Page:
Mwangi went on to draw Argentina’s national football team captain Lionel Messi lifting the World Cup trophy in 2022, one of the most iconic images from the 2022 Qatar event.

He later drew a photo of Messi with his key nemesis Cristiano Ronaldo of Portugal, which also went viral.

“Because many people across the globe will easily identify with these faces, it was the best way to increase interactions and announce myself to new audiences,” he says.  

Mwangi then drew portraits of Deputy President Rigathi Gachagua, Energy Permanent Secretary Alex Wachira, Nyeri Governor Mutahi Kahiga, and Nyeri Senator Wahome Wamatinga.

He also drew musicians Nyashinski, Samidoh, Muigai wa Njoroge, Jose Gatutura, Waithaka wa Jane, Karangu Muraya, and Gathee wa Njeri.

Kikuyu radio presenters Muthoni wa Kirumba aka Baby Top and Joy wa Macharia have also been drawn by the talented artist, as have top athletes Eliud Kipchoge and Faith Kipyegon, the latter which was picked, and displayed, by Kenya Sports page.

By the time he drew most of the above named people, he had turned pro, and the appreciation was shown by artistes who readily shared his work on their social handles, attracting thousands of views, hundreds of shares and tens of offers.  

Some of Josiah Mwangi’s art works. [Peter Theuri, Standard]

“I have been following some very gifted artists on social media and I have been learning from some of the very best,” he says, showing drawings from Percymad, a French fine artist who is one of his best inspirations, and hyperrealism artist Arinze Stanley.

As his expertise has grown so has his rates for framed countrywide deliveries. He charges Sh4500 for the A4 drawing, Sh6,000 for the A3, Sh12, 000 for the A2, and Sh25,000 for the A1.

Drawing on both Ivorian and Strathmore Bristol papers, watching Mwangi at work is witnessing a master in his craft, oozing talent with every stroke of his pencil.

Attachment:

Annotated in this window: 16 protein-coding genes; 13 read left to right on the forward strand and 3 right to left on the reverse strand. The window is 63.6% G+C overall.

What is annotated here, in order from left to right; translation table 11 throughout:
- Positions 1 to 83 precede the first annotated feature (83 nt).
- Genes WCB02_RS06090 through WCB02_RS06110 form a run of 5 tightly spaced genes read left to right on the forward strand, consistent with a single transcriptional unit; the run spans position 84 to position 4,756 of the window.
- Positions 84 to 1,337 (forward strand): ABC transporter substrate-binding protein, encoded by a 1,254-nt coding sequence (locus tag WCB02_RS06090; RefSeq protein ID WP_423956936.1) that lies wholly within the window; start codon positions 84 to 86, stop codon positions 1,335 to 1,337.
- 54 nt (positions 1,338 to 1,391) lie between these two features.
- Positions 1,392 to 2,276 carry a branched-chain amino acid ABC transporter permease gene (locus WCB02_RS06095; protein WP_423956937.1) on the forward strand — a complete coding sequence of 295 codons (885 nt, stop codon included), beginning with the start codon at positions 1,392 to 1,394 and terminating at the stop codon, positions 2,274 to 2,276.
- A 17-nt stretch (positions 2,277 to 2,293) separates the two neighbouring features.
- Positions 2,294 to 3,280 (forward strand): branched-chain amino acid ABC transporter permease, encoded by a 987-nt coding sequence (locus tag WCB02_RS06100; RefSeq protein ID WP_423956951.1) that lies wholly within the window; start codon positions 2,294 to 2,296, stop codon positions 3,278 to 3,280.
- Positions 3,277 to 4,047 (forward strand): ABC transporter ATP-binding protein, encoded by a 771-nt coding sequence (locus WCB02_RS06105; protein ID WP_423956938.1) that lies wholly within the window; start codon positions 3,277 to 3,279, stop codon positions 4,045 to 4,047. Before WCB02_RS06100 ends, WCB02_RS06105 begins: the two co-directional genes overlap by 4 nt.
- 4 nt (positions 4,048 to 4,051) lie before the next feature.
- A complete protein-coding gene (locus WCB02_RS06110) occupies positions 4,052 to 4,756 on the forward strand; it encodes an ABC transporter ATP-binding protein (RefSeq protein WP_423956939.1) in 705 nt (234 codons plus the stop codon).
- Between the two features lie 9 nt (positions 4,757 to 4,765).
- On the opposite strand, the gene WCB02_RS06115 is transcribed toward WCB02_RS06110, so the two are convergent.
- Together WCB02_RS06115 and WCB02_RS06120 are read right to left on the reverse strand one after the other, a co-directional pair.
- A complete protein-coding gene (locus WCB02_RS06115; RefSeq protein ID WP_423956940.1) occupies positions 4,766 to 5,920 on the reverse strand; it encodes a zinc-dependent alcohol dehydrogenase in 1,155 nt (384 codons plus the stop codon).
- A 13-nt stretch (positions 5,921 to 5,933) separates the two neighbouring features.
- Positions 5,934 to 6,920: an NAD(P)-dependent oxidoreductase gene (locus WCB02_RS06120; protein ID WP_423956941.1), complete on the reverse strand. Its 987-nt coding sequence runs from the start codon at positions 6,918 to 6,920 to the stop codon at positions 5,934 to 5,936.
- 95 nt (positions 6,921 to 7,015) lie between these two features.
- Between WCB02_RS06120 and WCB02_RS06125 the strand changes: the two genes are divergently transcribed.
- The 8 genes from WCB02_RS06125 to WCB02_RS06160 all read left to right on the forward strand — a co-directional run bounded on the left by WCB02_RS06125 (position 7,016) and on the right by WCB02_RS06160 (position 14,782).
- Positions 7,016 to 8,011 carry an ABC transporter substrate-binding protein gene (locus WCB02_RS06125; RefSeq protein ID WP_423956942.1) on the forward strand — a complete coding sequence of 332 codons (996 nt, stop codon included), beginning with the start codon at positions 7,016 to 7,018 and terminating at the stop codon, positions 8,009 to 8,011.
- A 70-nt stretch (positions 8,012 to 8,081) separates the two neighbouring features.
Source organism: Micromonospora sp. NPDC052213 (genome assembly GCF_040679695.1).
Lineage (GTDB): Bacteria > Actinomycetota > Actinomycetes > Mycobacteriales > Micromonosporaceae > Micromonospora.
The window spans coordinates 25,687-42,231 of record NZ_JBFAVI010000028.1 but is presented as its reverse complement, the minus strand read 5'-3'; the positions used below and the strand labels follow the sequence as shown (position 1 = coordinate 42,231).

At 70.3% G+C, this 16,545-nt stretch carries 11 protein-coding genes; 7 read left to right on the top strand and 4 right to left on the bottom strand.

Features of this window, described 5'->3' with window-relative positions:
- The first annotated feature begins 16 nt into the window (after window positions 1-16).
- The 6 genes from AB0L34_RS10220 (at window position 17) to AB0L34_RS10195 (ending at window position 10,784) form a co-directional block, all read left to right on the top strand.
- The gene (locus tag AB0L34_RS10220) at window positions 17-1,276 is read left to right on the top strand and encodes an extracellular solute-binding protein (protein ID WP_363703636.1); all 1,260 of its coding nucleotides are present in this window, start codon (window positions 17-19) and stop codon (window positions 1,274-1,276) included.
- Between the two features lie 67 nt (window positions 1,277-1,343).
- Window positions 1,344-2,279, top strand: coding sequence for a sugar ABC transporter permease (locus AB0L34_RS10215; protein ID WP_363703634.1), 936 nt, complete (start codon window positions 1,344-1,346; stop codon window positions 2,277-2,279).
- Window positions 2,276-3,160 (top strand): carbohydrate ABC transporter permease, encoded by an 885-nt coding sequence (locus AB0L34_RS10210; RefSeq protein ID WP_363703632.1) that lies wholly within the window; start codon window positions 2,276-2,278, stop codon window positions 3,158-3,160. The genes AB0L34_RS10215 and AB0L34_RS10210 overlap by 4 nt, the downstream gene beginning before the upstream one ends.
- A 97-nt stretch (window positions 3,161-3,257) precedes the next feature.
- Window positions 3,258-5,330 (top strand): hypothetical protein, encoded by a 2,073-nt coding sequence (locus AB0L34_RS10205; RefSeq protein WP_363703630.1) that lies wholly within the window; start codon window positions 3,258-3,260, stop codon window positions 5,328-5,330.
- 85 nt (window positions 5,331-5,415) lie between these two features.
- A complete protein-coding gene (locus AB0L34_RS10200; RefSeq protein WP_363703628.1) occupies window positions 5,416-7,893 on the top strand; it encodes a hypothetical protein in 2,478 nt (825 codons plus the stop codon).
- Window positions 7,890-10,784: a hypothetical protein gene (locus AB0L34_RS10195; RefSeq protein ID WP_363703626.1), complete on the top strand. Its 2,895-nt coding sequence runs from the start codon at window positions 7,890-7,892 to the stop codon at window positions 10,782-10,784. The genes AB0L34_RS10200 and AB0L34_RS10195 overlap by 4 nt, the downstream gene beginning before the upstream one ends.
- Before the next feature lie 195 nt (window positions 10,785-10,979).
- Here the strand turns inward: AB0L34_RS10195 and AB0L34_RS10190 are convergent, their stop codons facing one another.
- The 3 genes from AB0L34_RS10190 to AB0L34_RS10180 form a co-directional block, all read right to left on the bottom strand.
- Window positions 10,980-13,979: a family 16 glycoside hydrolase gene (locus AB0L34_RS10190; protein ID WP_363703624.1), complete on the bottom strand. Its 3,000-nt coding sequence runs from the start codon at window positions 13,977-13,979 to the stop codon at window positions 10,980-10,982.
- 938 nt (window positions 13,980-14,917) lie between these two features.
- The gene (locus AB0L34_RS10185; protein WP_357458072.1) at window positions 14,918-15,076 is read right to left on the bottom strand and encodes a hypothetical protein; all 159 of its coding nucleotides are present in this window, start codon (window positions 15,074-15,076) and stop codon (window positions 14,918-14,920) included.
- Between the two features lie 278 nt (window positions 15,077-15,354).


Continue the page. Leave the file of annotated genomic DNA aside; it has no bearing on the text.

He refuses to get distracted because one slight mistake could change the whole drawing. “You have to look at a balance of many things. Symmetry, texture, colour balance- everything.  In the end, it is these little details that matter,” he says.  

Mwangi hopes to take his art to the international stage, like some of the artists he admires, and to be able to receive orders from across the globe. He thinks that is within reach, with some of his drawings of internationally recognized football stars giving him good traction.

Mwangi plans to also start participating in art exhibitions. With an interest in painting as well, soon his acrylic work will be hung on walls, he says, as he plans to explore art in its diverse forms.

But does it mean, therefore, that his career in hospitality and tourism management ended before it could begin?

“No, not possible. I love it as much as I love drawing, and I can draw from the kitchen or from the jungle. I will know how best to juggle; both are equally interesting and I cannot choose,” he says about his profession and his passion.  

And even as he anticipates his first forays into hospitality and tourism management after graduating in December 2023, Mwangi has given himself an avenue to earn and to grow.

To other young men and women wondering what to venture into, Mwangi advises keenness so one can identify their talent, or strength, and to focus to grow a fire out of a spark whenever they feel it.  

“Follow that passion. Do not give up when things seem not to go as you would expect,” he says.

“And make it a habit to practice every day. Remember every day makes one’s talent better, and a day spent without practice is a step behind. Also, use the resources you have at your disposal; they will give you the better ones you need in the future.”